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Plan Your First Model Train Layout with Pictures

For those considering creating a model train layout of their own, there are several things to consider.

Layout Design Tips

Choose a Theme.  Consider designing and building a layout around one of these themes: a basic cityscape, an industry (coal, oil, passenger stations, ship port intermodal lines), a scenic route (mountain, desert, the country), a specific rail line (Northwest, Canadian, Union Pacific, Southern Pacific, MKT), or a specific area of the country that you like, say somewhere near where you grew up, for instance.

Decide a theme for your layout

2. Decide on Rolling Stock. 

What kind of rolling stock (train engines and cars) do you want to run? Some of the choices are:

  • Passenger
  • Freight
  • Intermodal (sea and rail)
  • Steam or diesel (choosing a specific era may decide this for you) or crossover from steam to diesel (1930s through early 1950s)

Start with a small layout

3. Decide How Much You Can Spend: You do need to figure out the initial outlay for the basics you’ll need to get started, beginning with the layout table, the track, and the wiring.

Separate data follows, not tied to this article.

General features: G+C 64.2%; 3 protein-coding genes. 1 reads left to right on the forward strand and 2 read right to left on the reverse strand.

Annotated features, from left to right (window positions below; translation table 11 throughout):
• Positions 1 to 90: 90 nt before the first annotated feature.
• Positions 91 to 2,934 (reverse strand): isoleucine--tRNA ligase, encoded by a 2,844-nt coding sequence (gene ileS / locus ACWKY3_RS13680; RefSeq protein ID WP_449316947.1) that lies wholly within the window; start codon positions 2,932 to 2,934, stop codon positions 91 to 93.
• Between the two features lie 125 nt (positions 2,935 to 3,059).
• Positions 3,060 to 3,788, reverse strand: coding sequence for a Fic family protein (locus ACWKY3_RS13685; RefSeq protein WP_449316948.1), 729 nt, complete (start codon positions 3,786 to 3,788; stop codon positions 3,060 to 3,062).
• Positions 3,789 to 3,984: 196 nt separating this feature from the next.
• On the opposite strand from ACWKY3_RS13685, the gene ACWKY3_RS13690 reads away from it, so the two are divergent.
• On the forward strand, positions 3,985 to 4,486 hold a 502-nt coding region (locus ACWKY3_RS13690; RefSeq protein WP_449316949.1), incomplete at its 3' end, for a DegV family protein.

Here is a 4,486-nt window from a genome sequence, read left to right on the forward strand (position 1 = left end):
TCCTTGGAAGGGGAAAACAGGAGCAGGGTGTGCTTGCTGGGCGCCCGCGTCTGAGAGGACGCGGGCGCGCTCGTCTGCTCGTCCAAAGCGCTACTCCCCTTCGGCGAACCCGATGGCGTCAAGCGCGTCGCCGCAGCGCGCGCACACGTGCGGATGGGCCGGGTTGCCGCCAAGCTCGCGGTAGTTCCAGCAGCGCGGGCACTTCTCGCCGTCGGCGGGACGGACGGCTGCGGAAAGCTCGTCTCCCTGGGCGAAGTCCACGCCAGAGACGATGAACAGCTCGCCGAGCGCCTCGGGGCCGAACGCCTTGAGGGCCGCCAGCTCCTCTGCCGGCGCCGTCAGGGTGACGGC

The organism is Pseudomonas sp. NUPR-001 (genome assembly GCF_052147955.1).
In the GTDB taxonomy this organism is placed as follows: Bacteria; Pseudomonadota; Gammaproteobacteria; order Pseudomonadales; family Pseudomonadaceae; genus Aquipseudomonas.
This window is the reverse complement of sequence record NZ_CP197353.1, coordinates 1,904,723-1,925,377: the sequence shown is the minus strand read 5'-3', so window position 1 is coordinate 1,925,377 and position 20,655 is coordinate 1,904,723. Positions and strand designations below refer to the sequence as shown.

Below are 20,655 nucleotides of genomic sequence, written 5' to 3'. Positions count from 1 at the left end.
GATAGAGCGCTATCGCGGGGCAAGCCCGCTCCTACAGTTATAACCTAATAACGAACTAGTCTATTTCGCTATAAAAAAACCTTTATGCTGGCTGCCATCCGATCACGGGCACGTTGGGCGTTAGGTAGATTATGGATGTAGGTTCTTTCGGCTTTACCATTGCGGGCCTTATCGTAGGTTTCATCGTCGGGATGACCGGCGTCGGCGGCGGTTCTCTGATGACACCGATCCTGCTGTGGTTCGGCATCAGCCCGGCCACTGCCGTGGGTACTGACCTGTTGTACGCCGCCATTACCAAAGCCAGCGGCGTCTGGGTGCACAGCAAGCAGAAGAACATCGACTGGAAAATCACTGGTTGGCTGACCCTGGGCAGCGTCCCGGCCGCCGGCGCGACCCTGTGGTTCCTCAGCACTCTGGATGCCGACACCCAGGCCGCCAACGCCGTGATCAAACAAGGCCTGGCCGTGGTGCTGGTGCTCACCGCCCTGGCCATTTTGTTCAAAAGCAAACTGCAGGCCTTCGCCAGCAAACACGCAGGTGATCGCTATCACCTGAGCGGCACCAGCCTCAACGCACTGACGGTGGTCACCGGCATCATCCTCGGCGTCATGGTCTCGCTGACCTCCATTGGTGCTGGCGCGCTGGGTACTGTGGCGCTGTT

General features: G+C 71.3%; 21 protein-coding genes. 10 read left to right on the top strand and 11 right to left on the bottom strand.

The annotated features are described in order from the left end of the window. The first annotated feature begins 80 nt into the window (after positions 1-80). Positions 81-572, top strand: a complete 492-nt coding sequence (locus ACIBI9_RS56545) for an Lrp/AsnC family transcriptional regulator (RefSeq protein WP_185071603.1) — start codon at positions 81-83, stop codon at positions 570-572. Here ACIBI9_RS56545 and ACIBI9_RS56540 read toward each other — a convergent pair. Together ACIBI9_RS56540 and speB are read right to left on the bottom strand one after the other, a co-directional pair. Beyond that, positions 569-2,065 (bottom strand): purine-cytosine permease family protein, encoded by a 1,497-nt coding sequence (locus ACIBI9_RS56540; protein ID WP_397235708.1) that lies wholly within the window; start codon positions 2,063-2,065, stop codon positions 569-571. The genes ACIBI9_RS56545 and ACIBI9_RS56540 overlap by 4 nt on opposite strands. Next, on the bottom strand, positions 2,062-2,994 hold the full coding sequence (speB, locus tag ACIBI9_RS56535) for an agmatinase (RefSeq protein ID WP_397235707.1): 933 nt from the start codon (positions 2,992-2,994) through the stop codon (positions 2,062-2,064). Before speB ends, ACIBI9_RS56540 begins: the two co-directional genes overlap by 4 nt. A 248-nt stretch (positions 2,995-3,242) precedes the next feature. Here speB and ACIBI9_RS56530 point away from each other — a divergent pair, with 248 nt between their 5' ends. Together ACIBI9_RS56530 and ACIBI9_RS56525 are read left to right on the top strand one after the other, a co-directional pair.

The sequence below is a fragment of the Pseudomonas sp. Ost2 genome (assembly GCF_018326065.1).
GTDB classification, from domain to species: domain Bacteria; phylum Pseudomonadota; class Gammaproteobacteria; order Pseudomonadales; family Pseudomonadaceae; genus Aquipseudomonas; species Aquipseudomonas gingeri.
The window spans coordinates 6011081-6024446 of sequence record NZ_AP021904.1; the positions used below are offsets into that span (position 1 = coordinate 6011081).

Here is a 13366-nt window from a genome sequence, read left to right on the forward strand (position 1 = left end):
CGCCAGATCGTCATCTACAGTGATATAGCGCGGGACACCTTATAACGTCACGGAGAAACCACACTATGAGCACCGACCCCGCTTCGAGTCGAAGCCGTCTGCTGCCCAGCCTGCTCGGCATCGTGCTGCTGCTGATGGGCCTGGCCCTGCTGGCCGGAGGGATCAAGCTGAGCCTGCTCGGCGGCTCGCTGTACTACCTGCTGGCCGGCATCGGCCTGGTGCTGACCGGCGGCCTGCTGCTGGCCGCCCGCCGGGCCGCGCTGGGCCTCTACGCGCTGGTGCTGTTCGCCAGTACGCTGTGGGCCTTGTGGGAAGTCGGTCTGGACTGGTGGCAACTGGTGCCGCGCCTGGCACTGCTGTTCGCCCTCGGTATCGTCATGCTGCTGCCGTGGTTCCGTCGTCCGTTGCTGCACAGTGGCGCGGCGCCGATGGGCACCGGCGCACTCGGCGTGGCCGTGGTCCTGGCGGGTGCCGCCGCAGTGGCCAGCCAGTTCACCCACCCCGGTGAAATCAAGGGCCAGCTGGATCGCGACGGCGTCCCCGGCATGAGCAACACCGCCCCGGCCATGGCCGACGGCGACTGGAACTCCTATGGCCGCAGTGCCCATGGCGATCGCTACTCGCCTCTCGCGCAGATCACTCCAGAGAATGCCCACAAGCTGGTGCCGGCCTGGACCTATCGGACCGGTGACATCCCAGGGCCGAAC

4. Operation Aspect of the Layout Design.“Operation” involves how your train will operate while on the tracks. 

Switches allow trains to move from one track line to another

6. Physical Space allotment.Determine how much space you have to build a layout in. This may also help decide which scale train you choose. 

7. Layout Base.The layout base or table should be made of 3/8 to 1/2 inch thick plywood, cut to the dimensions of your layout plans. Use two-by-four posts as the supports for the layout. They should be placed about every 4 feet or so and cut the height that you feel you can comfortably work with.

Vehicles, roads, newspaper machines and the like make the layout more realistic.
              Vehicles, roads, newspaper machines and the like make the layout more realistic.

8. Laying Track.Track will vary with the train scale you decide to work with. For Lionel O or O27 scale, the tracks come in two basic styles. Snap track. Snap together track, comes in standard lengths and curves. Very little technical know how is needed with this track as it comes with wiring connections already in place (it makes wiring easier) it easily snaps together, and it comes with faux ballast base. Other track styles can be cut into custom lengths and shaped into custom curves, for a more complex layout.

9. Signals, Lights, and Other Accessories. In general, accessories like signals and lights should be placed on their own, smaller transformer. Specialized buildings like the sawmill, log loader, forklift station, passenger stations, train yard control towers, gateman’s shack, etc. fall under accessories that will need to be run off the smaller separate transformer.

Large transformers

10. Buildings and Scenery. Most buildings can be created as is from kits, can be purchased already made, or can be custom made if you’re artistic and feel so inclined to build these yourself.

lumber yard and sawmill

model train layout with real sound photo

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